Drug abuse program explores problems such as racism, incarceration
The creators of a novel substance abuse treatment program have received an infusion of funding from a federal agency for an expanded study of their intervention, which targets marginalized populations who struggle with problems such as racism, sexism, poverty and histories of incarceration.
Researchers Liliane Windsor and Ellen Benoit are the developers of a program called Community Wise, an intervention geared toward people living in impoverished, predominantly African-American neighborhoods in Newark, New Jersey, including individuals who are negotiating re-entry into those communities after leaving prison.
A 2013 pilot study involving 56 Newark residents indicated that Community Wise had high retention rates and potentially reduced participants' substance use, psychological distress and the severity of their post-traumatic stress disorder symptoms.
Windsor, a professor of social work at the University of Illinois, recently received $2 million from the National Institute on Minority Health and Health Disparities, a unit within the National Institutes of Health. The award is funding a broader study of the intervention with 320 men in Essex County, New Jersey, who have histories of substance abuse and incarceration.
The goal for the four-year project is to create the most efficient and potentially effective form of the program possible with a targeted delivery cost of $250 per client - a fraction of the cost of many outpatient treatment programs, which can cost from $1,000 to several thousands of dollars per person, said Windsor, who oversees the project's data management, analysis and design.
Benoit is a principal investigator with the Institute for Special Populations Research at the National Development and Research Institutes and with New York University's Center for Drug Use and HIV Research. She oversees on-site personnel and data collection for the project.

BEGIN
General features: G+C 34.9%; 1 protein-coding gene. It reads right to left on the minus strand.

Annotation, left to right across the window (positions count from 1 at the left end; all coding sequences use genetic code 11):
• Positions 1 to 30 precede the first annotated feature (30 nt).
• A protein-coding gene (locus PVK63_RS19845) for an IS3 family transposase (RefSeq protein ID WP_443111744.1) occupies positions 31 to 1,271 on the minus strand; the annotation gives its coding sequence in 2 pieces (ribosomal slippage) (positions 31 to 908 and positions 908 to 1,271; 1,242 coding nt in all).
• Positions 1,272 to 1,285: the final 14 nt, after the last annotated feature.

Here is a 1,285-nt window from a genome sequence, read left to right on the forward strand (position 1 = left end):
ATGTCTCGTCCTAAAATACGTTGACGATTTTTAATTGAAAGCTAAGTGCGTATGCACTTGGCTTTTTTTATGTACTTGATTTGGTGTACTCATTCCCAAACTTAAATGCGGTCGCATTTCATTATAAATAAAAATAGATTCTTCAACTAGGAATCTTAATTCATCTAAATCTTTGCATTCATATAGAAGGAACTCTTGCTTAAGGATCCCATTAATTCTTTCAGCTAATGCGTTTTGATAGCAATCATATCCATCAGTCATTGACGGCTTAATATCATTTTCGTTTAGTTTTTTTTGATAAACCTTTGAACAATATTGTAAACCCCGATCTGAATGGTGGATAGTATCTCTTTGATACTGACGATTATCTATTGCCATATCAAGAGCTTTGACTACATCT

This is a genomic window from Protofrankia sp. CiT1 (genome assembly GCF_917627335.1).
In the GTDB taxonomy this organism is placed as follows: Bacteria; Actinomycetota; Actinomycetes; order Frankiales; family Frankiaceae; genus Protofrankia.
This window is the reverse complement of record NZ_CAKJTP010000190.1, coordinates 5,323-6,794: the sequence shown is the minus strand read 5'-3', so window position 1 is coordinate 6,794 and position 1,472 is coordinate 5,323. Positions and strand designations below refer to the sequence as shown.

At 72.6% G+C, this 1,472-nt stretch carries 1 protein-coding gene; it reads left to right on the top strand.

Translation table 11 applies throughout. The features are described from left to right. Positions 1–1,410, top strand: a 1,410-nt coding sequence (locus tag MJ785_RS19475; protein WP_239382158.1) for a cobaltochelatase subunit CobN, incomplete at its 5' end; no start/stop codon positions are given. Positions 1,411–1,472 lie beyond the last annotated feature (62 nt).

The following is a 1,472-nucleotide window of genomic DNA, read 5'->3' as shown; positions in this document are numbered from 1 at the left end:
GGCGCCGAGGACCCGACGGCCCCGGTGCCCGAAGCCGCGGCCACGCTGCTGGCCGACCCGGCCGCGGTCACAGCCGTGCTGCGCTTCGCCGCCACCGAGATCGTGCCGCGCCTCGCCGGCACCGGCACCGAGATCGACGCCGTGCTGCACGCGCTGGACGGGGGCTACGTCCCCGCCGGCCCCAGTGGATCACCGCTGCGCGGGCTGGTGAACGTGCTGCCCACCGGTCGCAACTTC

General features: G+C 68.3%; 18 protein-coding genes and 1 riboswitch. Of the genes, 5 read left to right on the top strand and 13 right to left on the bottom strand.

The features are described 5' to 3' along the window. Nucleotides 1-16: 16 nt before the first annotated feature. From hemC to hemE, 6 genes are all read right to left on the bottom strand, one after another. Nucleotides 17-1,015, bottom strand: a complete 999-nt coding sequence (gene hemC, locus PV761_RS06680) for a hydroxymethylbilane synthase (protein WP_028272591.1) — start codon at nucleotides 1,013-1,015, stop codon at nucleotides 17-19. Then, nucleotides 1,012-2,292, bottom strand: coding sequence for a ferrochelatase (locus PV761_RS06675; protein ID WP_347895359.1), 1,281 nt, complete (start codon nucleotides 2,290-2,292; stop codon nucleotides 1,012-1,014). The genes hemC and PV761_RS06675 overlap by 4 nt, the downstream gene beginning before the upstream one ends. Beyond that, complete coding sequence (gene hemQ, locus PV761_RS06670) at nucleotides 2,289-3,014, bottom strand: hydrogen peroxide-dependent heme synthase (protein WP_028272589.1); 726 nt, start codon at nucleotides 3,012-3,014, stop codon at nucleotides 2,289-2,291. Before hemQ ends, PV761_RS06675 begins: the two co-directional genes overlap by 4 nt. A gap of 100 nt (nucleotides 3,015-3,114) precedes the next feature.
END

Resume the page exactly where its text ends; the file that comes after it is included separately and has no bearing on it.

Most substance abuse treatment programs used in the U.S. were developed with predominantly white participants and don't address problems that are central to the experiences of low-income populations and minorities such as racism, poverty and incarceration, said Douglas C. Smith, a professor of social work at Illinois and the methodologist for the project.
"Community Wise is one of only a few programs that actually talks with impoverished, disenfranchised individuals about the impact of those experiences," Smith said.
While 12-step programs emphasize taking responsibility for one's actions, "this intervention takes a significantly different approach, emphasizing the societal roots of - and solutions to - individual problems," Smith said. "And it asks the client to do something in the public sector to address some of those issues and benefit others. That's really a fundamentally different treatment method from the 12-step models."
"Community Wise is unique in two ways," Windsor said. "The framework incorporates discussions of sexism, racism and classism and how these processes operate at multiple levels - from policies, cultural beliefs and stereotypes all the way down to individual thinking and behavior. And another component of the program tackles community-level, structural problems through social change projects called capacity-building projects."
During the first phase of the program, participants view a collection of images that depict forms of oppression commonly experienced by people with histories of substance abuse and incarceration, and participants discuss their reactions to the illustrations, Windsor said.
During the program's second phase, participants develop and implement personal goals for their lives, then continuously evaluate their progress toward them. Participants also design and orchestrate capacity-building projects to address challenges they have identified in the community.
In the pilot study, participants' capacity-building projects included creating a community garden, founding a writing group to publish narratives about their life experiences, and political organizing to change laws that adversely affect people who have been in prison, Windsor said.
Findings from the current study will be used to create a manual so the program can be implemented and evaluated in other distressed communities with high concentrations of African-Americans, Windsor said.
Windsor is the chair and Benoit is a member of the Newark Community Collaborative Board, a group of researchers, service providers and Newark residents who developed the intervention over several years for people living in the city's distressed neighborhoods.
Windsor joined the U. of I. faculty last fall, after working with the board to develop Community Wise while she was on the faculty of Rutgers University.
Co-investigators on the project are Robert Baxter of the New Jersey-based treatment facility Integrity House, Rogério Pinto of the University of Michigan and Smith.